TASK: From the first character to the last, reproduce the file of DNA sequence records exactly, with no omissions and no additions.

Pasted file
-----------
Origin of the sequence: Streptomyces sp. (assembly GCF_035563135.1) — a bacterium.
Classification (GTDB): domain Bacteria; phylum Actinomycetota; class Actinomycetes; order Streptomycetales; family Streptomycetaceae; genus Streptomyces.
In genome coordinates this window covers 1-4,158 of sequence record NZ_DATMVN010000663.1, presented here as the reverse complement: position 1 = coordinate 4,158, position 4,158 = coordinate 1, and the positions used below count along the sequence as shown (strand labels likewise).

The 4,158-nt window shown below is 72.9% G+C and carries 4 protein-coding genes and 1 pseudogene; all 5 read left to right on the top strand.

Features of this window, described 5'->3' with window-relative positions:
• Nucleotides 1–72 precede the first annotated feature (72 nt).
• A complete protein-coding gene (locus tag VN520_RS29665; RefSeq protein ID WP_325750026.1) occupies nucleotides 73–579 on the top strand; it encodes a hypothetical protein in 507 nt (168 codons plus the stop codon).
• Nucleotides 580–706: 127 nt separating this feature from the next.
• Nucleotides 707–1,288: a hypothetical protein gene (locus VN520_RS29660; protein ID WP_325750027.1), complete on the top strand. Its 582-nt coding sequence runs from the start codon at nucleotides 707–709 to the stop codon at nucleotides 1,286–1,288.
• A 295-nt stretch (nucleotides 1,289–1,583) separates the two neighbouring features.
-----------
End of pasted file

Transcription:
Origin of the sequence: Streptomyces sp. (assembly GCF_035563135.1) — a bacterium.
Classification (GTDB): domain Bacteria; phylum Actinomycetota; class Actinomycetes; order Streptomycetales; family Streptomycetaceae; genus Streptomyces.
In genome coordinates this window covers 1-4,158 of sequence record NZ_DATMVN010000663.1, presented here as the reverse complement: position 1 = coordinate 4,158, position 4,158 = coordinate 1, and the positions used below count along the sequence as shown (strand labels likewise).

The 4,158-nt window shown below is 72.9% G+C and carries 4 protein-coding genes and 1 pseudogene; all 5 read left to right on the top strand.

Features of this window, described 5'->3' with window-relative positions:
• Nucleotides 1–72 precede the first annotated feature (72 nt).
• A complete protein-coding gene (locus tag VN520_RS29665; RefSeq protein ID WP_325750026.1) occupies nucleotides 73–579 on the top strand; it encodes a hypothetical protein in 507 nt (168 codons plus the stop codon).
• Nucleotides 580–706: 127 nt separating this feature from the next.
• Nucleotides 707–1,288: a hypothetical protein gene (locus VN520_RS29660; protein ID WP_325750027.1), complete on the top strand. Its 582-nt coding sequence runs from the start codon at nucleotides 707–709 to the stop codon at nucleotides 1,286–1,288.
• A 295-nt stretch (nucleotides 1,289–1,583) separates the two neighbouring features.